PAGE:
Diagnosing Bowel Endometriosis is quite a tough ask. In many cases, it is misdiagnosed as irritable bowel syndrome. Experts believe that on an average it takes about 7 to 8 years for a confirmative diagnosis of Bowel Endometriosis to be made. This is because the symptoms of Bowel Endometriosis are quite similar to many other medical conditions.[1]

The diagnosis is made after ruling out similar conditions like colitis, irritable bowel syndrome, and even rectal tumors, with all of them having similar symptoms to that of Bowel Endometriosis. For diagnosis, a thorough history of the patient is taken followed by a detailed physical examination.[1]

Additional tests may then be ordered in the form of an ultrasound, CT scan of the abdomen and pelvis, sigmoidoscopy, and a laparoscopy. The results of all of these tests confirmatively diagnose Bowel Endometriosis.[1]

How is Bowel Endometriosis Treated?

As of now, there is no cure for Bowel Endometriosis but treatments are available to manage the symptoms of this condition. The treatment strategy is formulated based on the severity of the symptoms, the overall health status of the patient, and the desire of the patient to conceive. Treatments include.[2]

Pain Medication: This is given for cases where the patient has mild to moderate pain. The medication may be bought over the counter or the physician may prescribe them. Tylenol and ibuprofen are the main medications used for this purpose. The medications cannot stop the growth of the tissues but are very helpful in calming the symptoms of pain and discomfort as a result of Bowel Endometriosis.[2]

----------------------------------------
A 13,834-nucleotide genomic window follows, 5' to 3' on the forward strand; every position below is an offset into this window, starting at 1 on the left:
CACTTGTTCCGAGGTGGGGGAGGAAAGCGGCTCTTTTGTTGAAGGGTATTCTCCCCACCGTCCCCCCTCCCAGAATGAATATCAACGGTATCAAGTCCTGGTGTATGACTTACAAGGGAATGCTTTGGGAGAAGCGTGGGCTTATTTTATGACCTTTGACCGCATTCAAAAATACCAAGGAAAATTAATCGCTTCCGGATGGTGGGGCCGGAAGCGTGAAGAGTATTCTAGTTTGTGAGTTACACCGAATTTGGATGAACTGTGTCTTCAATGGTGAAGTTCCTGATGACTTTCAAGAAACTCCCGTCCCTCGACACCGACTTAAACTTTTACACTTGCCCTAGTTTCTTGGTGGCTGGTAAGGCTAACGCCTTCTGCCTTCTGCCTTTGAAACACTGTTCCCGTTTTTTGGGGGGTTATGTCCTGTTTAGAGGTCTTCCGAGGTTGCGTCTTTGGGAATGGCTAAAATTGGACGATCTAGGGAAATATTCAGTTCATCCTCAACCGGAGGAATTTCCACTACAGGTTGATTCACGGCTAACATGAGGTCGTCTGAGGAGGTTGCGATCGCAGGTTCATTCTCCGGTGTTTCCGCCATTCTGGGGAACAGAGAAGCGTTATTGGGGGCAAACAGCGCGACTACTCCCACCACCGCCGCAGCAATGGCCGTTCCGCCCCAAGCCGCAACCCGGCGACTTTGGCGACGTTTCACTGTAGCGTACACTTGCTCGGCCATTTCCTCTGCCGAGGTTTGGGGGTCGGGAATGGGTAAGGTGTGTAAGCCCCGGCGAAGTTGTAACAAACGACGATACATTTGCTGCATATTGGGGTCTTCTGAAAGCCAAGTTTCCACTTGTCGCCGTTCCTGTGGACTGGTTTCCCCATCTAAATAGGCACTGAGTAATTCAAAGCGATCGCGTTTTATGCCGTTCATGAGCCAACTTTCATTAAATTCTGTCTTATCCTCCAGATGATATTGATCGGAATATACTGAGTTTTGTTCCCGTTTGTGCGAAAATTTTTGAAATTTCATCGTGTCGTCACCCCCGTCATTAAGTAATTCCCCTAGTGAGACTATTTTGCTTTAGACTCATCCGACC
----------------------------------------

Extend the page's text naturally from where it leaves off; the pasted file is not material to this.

Hormone Therapy: Estrogen has a crucial role to play in the development of Bowel Endometriosis. Thus hormone therapy can be used to manage the symptoms of this condition. Birth control pills normally contain estrogen and progesterone which prevent the buildup of endometrial tissues and also decrease the growth of the bowels.[2]

In some instances, the physician may prescribe gonadotropin releasing hormone which is quite effective in in preventing ovulation and growth of endometrial tissues. However, once the patient stops taking the medication there is a high likelihood of the symptoms returning.[2]

Surgery: This is reserved as the last resort when all other conservative modes of treatment for bowel endometriosis are deemed ineffective of if the patient is desirous of becoming pregnant. The surgery to be performed will be decided based on whether the endometriosis is superficial or deep.[2]

In one procedure, the endometrial tissues are removed in their entirety but the intestines are left intact. In severe cases, the surgeon may remove portions of the intestines with the endometrial tissues and then reattach the remaining parts of the bowel. In cases where the Bowel Endometriosis is deep then the surgeon will remove the lesions and plug any holes that are present in the bowel.[2]

With regard to the prognosis of people with Bowel Endometriosis, the severity of the condition plays a crucial role. Additionally, how well the patients respond to treatment is also one of the factors that decide the overall prognosis.[2]

In most cases, the prognosis is quite good, especially if the condition is treated with hormone therapy or with surgery. In other cases, the symptoms of Bowel Endometriosis calm down when the female attains menopause and the estrogen levels in the body decline.[2]

References: